Unheard Voices: African American Fathers Speak About Their Parenting Practices
The scant literature on African American fathers’ parenting practices suggests that African American fathers may use an authoritative parenting style, displaying both acceptance and control. However, this literature is limited in quantity and scope. Researchers have called for qualitative research on fathers’ childrearing practices (e.g., Letiecq & Koblinsky, 2004, Johnson, 2002) to further develop theoretical frameworks of parenting among African American fathers that may be empirically tested and implemented in interventions. Therefore, the objective of this qualitative study was to better understand how African American fathers describe their parenting practices, particularly efforts to encourage positive/healthy emotions, behaviors, and coping in their sons.
Participants included 30 self-identified, African American, biological fathers of pre-adolescent sons at-risk for developing aggressive behaviors, depressive symptoms, or both. Fathers were from a small city in the Mid-Atlantic region and its surrounding areas. Fathers participated in semi-structured interviews based on a topic guide developed a priori. The data presented in this manuscript were collected as a part of a broader pilot study focused on fathers’ experiences raising their son(s). The current analysis focuses on the fathers’ parenting practices. Interviews lasted approximately 1-1.5 hours and fathers were compensated $25 for their time. Informed by grounded theory methods (Strauss & Corbin, 1998), we systematically identified themes that emerged from the data. We set inter-rater reliability at 2/3 agreement and discrepancies were resolved via consensus.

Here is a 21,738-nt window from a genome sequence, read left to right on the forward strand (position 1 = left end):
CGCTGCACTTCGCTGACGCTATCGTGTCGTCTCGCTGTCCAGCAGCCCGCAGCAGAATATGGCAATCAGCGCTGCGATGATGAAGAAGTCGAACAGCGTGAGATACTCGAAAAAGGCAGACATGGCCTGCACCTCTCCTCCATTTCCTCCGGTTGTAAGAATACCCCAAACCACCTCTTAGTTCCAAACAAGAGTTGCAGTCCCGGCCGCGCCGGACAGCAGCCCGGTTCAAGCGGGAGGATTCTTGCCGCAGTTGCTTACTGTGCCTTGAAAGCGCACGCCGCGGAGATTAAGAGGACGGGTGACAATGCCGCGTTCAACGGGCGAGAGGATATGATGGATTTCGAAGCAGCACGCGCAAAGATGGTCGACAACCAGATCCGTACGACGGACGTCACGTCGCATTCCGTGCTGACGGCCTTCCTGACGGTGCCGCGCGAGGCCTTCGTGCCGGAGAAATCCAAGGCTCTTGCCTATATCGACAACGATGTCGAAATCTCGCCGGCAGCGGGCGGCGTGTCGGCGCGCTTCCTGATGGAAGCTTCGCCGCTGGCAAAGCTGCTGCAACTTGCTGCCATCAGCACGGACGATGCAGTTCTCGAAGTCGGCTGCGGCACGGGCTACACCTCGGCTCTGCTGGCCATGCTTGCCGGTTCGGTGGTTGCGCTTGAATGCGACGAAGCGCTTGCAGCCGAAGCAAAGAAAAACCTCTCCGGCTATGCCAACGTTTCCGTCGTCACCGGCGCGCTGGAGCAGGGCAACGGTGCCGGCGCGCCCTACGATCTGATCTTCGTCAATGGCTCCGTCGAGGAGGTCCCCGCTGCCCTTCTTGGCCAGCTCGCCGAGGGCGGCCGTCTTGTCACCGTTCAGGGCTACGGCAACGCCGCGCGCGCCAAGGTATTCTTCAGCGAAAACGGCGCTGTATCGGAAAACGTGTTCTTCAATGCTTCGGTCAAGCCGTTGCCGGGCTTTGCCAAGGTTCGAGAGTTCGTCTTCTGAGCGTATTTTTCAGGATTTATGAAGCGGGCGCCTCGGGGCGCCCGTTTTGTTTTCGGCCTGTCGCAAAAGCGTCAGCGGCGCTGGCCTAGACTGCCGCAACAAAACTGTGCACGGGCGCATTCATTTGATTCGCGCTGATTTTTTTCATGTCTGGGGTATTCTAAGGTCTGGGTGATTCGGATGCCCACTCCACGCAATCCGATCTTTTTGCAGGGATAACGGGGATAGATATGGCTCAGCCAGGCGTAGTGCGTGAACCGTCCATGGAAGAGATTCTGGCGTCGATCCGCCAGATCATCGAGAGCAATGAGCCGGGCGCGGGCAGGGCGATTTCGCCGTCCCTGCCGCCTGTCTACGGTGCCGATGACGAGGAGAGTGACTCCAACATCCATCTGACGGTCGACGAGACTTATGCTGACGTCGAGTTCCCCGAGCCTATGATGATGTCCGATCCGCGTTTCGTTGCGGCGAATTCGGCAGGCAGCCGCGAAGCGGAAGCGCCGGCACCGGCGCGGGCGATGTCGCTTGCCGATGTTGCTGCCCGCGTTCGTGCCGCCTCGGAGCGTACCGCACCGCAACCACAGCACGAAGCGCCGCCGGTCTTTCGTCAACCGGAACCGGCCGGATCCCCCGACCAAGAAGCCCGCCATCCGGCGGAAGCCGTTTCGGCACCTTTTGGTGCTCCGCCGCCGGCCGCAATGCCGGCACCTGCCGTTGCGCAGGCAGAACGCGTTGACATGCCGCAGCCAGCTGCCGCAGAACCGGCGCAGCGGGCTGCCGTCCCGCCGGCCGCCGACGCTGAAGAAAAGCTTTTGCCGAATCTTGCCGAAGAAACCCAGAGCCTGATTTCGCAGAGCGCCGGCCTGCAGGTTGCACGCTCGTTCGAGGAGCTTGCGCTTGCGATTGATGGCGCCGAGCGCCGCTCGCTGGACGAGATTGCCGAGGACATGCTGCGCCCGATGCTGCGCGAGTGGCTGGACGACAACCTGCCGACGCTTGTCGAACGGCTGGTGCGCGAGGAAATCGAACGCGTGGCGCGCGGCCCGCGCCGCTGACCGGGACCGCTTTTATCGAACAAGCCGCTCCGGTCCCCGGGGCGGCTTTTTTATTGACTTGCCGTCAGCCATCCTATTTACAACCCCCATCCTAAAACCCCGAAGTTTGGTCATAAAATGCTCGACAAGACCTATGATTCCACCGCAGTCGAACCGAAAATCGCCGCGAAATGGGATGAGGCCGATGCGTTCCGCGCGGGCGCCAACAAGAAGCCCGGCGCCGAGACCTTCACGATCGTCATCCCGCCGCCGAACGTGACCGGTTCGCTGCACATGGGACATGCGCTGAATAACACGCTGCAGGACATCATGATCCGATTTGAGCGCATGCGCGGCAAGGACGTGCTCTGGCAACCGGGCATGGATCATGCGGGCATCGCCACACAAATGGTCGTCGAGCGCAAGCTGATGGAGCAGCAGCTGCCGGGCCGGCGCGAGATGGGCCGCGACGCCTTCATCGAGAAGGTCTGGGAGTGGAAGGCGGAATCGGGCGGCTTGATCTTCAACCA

Five themes emerged from the data: discipline, monitoring, encouraging managing emotions, and setting an example for their son. Fathers described their use of a variety of discipline approaches including “old school” methods (e.g., spanking under certain circumstances and within certain limits), setting limits, removing privileges (e.g., phone, computer, sports), physical discipline (e.g., exercise), and incentives. Fathers’ descriptions of discipline and monitoring practices were nuanced by residential status, neighborhood context, or both. Fathers noted that they encourage their sons to develop their interests (e.g., sports, hobbies), keep trying despite challenges, and always do their best. Fathers described the strategies they offered (e.g., breathing, taking a walk/walking away and verbalizing rather than internalizing anger) to help sons manage their emotions, particularly those related to anger and resulting from conflicts. Fathers also noted the need to set a positive example for their sons. Some noted the particular importance of this strategy given their neighborhood challenges (e.g., gang activity). Implications
The findings expand our knowledge of parenting practices (e.g., discipline, monitoring) noted in the quantitative literature, as well as highlight resources (e.g., phone, school) some nonresidential fathers use to engage in these practices. This is important because nonresident African American fathers are often characterized as unengaged in the lives of their children, particularly their son’s at this critical stage of development (Hamer, 2001). Of particular note is fathers’ promotion of strategies aimed at enhancing their sons’ emotional regulation. These findings have important implications for social work intervention and policy practice.